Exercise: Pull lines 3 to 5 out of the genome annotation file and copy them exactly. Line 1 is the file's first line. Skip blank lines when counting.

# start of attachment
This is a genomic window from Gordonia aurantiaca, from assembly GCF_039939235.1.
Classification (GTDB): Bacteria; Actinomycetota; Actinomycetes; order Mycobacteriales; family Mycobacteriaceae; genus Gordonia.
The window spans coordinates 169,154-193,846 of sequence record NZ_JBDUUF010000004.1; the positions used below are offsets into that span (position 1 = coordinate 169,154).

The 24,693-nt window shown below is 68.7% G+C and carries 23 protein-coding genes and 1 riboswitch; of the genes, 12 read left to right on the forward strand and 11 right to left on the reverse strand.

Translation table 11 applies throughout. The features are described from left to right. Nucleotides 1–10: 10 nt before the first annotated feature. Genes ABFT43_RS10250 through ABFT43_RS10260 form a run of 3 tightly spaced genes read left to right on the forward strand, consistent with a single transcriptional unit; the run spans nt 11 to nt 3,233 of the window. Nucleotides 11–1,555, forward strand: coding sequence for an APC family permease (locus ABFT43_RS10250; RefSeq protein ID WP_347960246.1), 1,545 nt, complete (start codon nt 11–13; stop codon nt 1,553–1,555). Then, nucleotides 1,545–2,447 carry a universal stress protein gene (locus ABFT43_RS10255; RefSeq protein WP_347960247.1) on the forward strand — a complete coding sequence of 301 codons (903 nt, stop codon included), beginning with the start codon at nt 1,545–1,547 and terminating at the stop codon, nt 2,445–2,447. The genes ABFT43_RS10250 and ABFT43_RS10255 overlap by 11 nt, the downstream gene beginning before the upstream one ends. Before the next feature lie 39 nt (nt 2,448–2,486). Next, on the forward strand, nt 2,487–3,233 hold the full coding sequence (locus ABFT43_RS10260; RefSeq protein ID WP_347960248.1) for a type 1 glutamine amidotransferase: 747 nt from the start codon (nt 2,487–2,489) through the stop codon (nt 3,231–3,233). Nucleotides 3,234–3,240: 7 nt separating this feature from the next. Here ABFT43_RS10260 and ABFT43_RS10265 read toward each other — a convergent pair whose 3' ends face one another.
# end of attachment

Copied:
The window spans coordinates 169,154-193,846 of sequence record NZ_JBDUUF010000004.1; the positions used below are offsets into that span (position 1 = coordinate 169,154).

The 24,693-nt window shown below is 68.7% G+C and carries 23 protein-coding genes and 1 riboswitch; of the genes, 12 read left to right on the forward strand and 11 right to left on the reverse strand.

Translation table 11 applies throughout. The features are described from left to right. Nucleotides 1–10: 10 nt before the first annotated feature. Genes ABFT43_RS10250 through ABFT43_RS10260 form a run of 3 tightly spaced genes read left to right on the forward strand, consistent with a single transcriptional unit; the run spans nt 11 to nt 3,233 of the window. Nucleotides 11–1,555, forward strand: coding sequence for an APC family permease (locus ABFT43_RS10250; RefSeq protein ID WP_347960246.1), 1,545 nt, complete (start codon nt 11–13; stop codon nt 1,553–1,555). Then, nucleotides 1,545–2,447 carry a universal stress protein gene (locus ABFT43_RS10255; RefSeq protein WP_347960247.1) on the forward strand — a complete coding sequence of 301 codons (903 nt, stop codon included), beginning with the start codon at nt 1,545–1,547 and terminating at the stop codon, nt 2,445–2,447. The genes ABFT43_RS10250 and ABFT43_RS10255 overlap by 11 nt, the downstream gene beginning before the upstream one ends. Before the next feature lie 39 nt (nt 2,448–2,486). Next, on the forward strand, nt 2,487–3,233 hold the full coding sequence (locus ABFT43_RS10260; RefSeq protein ID WP_347960248.1) for a type 1 glutamine amidotransferase: 747 nt from the start codon (nt 2,487–2,489) through the stop codon (nt 3,231–3,233). Nucleotides 3,234–3,240: 7 nt separating this feature from the next. Here ABFT43_RS10260 and ABFT43_RS10265 read toward each other — a convergent pair whose 3' ends face one another.